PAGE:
In the US, a high turnover rate of ETF underlying assets generally passes the cost to the investors who purchase those ETFs. Now multiple online traders such as Schwab and TD Ameritrade offer zero fee trading, does the ETF turnover rate still matter ?
Does a high turnover rate of ETFs matter now when online traders offer zero commission for trading?
5Just speculation so I can't provide this as an answer, but I suspect that ETF manager aren't considered "retail" traders and thus had a different trading cost structure which is likely not affected much by $0 retail trades.– user12515Nov 29, 2019 at 0:40
1The ETF management won't have to go through a broker but can likely trade on the exchanges directly. The remaining costs include fees of the stock exchange (negligible at a volume), assorted costs such as for the custodian bank, but most importantly: the spread when trading. The spread is worse for illiquid securities, but the ETF may nevertheless be obligated to trade them.– amonNov 29, 2019 at 5:52
Yes, but it depends. When trading there are multiple costs
- commissions and exchange fees
- The bid-ask spread
- market impact costs
Commissions and exchange fees are rather small if one is trading at large volumes. The bid-ask spread depends strongly on the liquidity of the target stocks with large caps having a small spread and exotic stocks having a large spread. However, the biggest issue at this level is the market impact. As a rule of thumb, if you trade more than 1% of the average volume one is moving prices.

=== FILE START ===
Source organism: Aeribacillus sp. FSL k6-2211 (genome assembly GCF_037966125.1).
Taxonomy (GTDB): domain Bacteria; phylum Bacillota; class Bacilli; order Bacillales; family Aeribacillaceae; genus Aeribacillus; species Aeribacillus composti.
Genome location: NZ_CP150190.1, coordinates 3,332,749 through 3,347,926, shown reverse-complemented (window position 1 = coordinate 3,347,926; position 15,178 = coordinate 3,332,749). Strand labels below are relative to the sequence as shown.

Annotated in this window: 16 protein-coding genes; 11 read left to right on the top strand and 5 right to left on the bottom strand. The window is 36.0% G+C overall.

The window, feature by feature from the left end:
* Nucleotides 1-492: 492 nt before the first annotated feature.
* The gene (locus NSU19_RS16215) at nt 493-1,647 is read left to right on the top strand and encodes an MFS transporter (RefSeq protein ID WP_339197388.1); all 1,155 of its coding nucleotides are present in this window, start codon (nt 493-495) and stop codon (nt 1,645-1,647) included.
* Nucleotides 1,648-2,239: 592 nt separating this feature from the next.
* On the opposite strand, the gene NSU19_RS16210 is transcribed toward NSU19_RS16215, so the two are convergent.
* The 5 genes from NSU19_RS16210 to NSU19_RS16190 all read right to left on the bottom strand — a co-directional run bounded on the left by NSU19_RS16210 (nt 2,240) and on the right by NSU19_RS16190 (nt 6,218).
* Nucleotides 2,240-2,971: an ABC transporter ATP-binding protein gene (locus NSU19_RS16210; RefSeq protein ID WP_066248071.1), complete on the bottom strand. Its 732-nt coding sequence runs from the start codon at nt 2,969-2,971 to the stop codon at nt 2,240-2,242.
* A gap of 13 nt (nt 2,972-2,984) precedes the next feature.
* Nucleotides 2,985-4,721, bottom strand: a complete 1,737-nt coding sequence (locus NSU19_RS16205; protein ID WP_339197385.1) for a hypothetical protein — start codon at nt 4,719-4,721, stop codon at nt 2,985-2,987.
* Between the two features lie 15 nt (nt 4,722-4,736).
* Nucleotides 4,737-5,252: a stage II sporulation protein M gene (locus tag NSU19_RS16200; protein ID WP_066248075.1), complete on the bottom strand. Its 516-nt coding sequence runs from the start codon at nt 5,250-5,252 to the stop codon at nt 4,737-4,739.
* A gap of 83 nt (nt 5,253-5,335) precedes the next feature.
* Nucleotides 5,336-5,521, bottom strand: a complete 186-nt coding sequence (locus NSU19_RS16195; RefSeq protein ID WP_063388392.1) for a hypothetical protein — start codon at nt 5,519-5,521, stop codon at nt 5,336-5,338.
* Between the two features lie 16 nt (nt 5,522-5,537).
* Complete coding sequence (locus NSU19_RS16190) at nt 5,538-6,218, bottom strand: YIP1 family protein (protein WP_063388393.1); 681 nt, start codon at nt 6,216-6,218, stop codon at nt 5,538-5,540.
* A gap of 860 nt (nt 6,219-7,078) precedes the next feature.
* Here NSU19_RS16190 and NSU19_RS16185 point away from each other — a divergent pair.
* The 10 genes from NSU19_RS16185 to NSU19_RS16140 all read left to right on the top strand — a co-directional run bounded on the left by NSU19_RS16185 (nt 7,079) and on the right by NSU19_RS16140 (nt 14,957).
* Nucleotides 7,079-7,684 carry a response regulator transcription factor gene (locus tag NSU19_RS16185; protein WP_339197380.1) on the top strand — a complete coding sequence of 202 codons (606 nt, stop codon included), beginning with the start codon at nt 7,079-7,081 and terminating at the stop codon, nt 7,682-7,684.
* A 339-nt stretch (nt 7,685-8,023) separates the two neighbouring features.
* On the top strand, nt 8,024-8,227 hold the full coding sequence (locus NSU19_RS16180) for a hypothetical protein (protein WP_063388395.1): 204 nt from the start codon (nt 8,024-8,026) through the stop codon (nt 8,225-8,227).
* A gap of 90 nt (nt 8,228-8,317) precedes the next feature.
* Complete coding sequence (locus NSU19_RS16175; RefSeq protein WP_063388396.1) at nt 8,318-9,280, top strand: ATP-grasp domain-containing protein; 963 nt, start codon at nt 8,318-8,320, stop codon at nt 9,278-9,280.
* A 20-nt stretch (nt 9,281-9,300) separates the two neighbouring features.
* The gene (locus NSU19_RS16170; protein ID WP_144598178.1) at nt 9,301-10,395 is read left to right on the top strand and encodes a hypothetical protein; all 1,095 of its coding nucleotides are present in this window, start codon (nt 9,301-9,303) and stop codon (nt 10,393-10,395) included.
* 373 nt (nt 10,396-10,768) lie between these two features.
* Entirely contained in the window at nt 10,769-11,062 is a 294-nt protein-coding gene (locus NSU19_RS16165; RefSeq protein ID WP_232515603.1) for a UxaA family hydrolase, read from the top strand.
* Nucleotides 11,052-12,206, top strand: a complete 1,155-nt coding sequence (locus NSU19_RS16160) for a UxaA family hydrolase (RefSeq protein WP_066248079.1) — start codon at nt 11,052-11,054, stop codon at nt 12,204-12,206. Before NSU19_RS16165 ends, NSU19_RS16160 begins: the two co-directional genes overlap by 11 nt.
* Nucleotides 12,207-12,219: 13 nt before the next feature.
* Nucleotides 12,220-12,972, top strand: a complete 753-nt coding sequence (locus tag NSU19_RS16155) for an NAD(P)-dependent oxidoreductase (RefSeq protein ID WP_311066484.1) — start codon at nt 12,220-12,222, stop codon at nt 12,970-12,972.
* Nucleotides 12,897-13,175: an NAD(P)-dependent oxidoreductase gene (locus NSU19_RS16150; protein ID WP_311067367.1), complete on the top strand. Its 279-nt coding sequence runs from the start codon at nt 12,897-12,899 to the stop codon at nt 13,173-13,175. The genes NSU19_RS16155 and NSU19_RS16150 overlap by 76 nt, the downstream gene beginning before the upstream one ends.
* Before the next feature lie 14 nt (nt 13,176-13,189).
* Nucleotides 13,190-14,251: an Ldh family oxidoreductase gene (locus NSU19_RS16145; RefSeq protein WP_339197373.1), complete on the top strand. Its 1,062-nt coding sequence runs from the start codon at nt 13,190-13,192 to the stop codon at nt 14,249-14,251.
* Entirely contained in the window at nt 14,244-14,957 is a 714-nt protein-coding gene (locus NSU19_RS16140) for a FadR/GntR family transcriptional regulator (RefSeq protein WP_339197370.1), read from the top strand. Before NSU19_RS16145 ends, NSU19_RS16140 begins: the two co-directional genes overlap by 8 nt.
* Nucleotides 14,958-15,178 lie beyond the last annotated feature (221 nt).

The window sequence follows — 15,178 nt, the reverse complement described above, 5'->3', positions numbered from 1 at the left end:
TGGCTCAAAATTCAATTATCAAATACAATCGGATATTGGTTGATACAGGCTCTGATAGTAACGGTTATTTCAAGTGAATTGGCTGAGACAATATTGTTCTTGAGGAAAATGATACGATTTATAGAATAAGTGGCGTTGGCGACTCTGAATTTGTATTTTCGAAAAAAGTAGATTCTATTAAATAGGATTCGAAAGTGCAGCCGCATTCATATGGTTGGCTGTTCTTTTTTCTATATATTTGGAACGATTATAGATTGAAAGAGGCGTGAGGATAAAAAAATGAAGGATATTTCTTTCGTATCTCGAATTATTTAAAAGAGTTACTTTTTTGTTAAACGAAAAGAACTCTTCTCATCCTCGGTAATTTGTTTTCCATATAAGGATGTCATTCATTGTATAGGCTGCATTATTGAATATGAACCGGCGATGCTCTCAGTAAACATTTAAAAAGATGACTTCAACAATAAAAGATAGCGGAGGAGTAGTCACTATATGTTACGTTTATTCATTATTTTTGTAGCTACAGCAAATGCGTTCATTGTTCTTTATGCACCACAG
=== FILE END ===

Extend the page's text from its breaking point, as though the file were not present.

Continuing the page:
So a high turnover strategy is less of an issue for a small fund trading liquid large caps but for a large fund trading something like emerging markets small caps, this is going to be a huge issue
does the ETF turnover rate still matter ?
Yes. ETFs are not "retail traders" but "institutional traders" and will have different fee structures. Plus they have implicit transaction costs when rebalancing if they have to pay the bid price when selling and the ask price when buying (called "crossing the spread").